3. Oversight Board authority and scope
The Board has authority to review decisions that Meta refers for review (Charter Article 2, Section 1; Bylaws Article 2, Section 2.1.1). The Board may uphold or overturn Meta’s decision (Charter Article 3, Section 5), and this decision is binding on the company (Charter Article 4). Meta must also assess the feasibility of applying its decision in respect of identical content with parallel context (Charter Article 4). The Board’s decisions may include policy advisory statements with non-binding recommendations to which Meta must respond (Charter Article 3, Section 4; Article 4).
4. Sources of authority
The Oversight Board considered the following sources of authority:
I.Oversights Board decisions:
The most relevant previous decisions of the Oversight Board include:
- “Alleged crimes in Raya Kobo” [ Case decision 2021-014-FB-UA]: The Board recommended that Facebook’s Community Standards should reflect that unverifiable rumors pose higher risk to the rights of life and security of persons in the contexts of war and violent conflict. The Board also recommended that Meta commission an independent human rights due diligence assessment on how the use of its platforms has heightened the risk of violence in Ethiopia.
- “Former President Trump’s Suspension” [ Case decision 2021-001-FB-FBR]: The Board recommended that Meta should develop and publish a policy for crisis situations. The Board also made a recommendation about the need to collect, preserve and, where appropriate, share information to assist in the investigation and potential prosecution of grave violations of international criminal, human rights and humanitarian law by competent authorities and accountability mechanisms.
- “Sudan graphic video case” [ Case decision 2022-002-FB-MR]: The Board reiterated its recommendation in the “Former President Trump’s Suspension” case for Meta to develop and publish a policy in response to crisis situations “where its regular processes would not prevent or avoid imminent harm.”
II.Meta’s content policies:
Facebook’s Community Standards:
Under its Violence and Incitement policy, Meta states that it will remove any content that “incites or facilitates serious violence.” The policy prohibits “threats that could lead to death (and other forms of high-severity violence) … targeting people or places.” It also prohibits “statements of intent to commit high-severity violence.”
Meta’s values are outlined in the introduction to Facebook’s Community Standards. The value of “Voice” is described as “paramount”:
The goal of our Community Standards has always been to create a place for expression and give people a voice. [We want] people to be able to talk openly about the issues that matter to them, even if some may disagree or find them objectionable.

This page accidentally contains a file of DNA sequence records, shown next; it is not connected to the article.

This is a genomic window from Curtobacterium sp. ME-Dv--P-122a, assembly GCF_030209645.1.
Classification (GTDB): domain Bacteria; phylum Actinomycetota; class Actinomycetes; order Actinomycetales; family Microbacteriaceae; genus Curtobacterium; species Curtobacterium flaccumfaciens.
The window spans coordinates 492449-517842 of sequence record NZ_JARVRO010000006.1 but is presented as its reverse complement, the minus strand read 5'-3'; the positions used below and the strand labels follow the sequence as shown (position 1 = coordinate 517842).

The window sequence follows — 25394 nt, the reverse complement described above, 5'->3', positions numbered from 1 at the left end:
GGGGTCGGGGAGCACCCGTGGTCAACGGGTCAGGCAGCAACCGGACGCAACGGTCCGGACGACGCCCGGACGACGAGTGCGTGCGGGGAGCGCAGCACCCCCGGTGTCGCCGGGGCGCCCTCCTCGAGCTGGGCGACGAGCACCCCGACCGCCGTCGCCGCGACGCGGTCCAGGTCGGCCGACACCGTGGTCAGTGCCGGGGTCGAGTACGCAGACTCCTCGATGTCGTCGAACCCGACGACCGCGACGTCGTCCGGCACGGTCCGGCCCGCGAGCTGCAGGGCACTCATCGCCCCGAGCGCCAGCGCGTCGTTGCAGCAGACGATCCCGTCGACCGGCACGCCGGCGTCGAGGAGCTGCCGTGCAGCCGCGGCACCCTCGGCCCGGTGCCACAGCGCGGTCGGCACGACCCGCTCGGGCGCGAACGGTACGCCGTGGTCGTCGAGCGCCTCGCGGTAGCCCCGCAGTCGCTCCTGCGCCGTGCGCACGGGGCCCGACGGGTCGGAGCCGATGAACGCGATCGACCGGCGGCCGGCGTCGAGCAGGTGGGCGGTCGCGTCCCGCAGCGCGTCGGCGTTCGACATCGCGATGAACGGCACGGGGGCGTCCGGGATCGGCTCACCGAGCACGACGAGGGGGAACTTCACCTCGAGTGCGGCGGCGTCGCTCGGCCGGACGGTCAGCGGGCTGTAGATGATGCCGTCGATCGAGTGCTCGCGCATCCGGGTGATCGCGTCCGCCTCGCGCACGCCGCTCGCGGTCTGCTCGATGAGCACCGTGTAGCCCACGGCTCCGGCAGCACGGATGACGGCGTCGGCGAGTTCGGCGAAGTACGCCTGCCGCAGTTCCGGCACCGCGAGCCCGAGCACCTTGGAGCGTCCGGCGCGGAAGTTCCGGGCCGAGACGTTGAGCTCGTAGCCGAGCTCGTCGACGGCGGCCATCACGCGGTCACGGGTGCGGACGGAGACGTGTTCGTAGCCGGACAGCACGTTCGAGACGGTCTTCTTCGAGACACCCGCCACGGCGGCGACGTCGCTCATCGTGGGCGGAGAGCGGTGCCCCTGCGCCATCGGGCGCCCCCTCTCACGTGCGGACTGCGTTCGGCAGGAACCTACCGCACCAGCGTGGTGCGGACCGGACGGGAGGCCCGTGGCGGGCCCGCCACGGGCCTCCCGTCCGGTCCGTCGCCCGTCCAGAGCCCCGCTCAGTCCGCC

Meta limits “Voice” in service of four other values, two of which are relevant here:
“Safety”: We remove content that could contribute to a risk of harm to the physical security of persons.
“Dignity” : We expect that people will respect the dignity of others and not harass or degrade others.
IV.International human rights standards
The UN Guiding Principles on Business and Human Rights (UNGPs), endorsed by the UN Human Rights Council in 2011, establish a voluntary framework for the human rights responsibilities of private businesses. In 2021, Meta announced its Corporate Human Rights Policy, where it reaffirmed its commitment to respecting human rights in accordance with the UNGPs. Significantly, the UNGPs impose a heightened responsibility on businesses operating in a conflict setting (“Business, human rights and conflict-affected regions: towards heightened action,” A/75/212). The Board's analysis of Meta’s human rights responsibilities in this case was informed by the following human rights standards:
- The right to freedom of expression: Article 19, International Covenant on Civil and Political Rights (ICCPR) , General Comment No. 34, Human Rights Committee, 2011; UN Special Rapporteur on freedom of opinion and expression, reports: A/HRC/38/35 (2018) and A/73/348 (2018).
- The right to life: Article 6, ICCPR, General Comment No. 36, Human Rights Committee (2018).
- The right not to be subjected to torture or cruel, inhuman, or degrading punishment: Article 7, ICCPR.
- The right to security of person: Article 9, para. 1, ICCPR.
5. User submissions
Following Meta’s referral and the Board’s decision to accept the case, the user was sent a message notifying them of the Board’s review and providing them with an opportunity to submit a statement to the Board. The user did not submit a statement.
6. Meta’s submissions
In its referral of the case to the Board, Meta stated that the decision regarding the content was difficult because it involved removing “official government speech that could be considered newsworthy,” but may pose a risk of inciting violence during an ongoing conflict. Meta stated that it did not consider granting the newsworthiness allowance because that allowance does not apply to content that presents a risk of contributing to physical harm.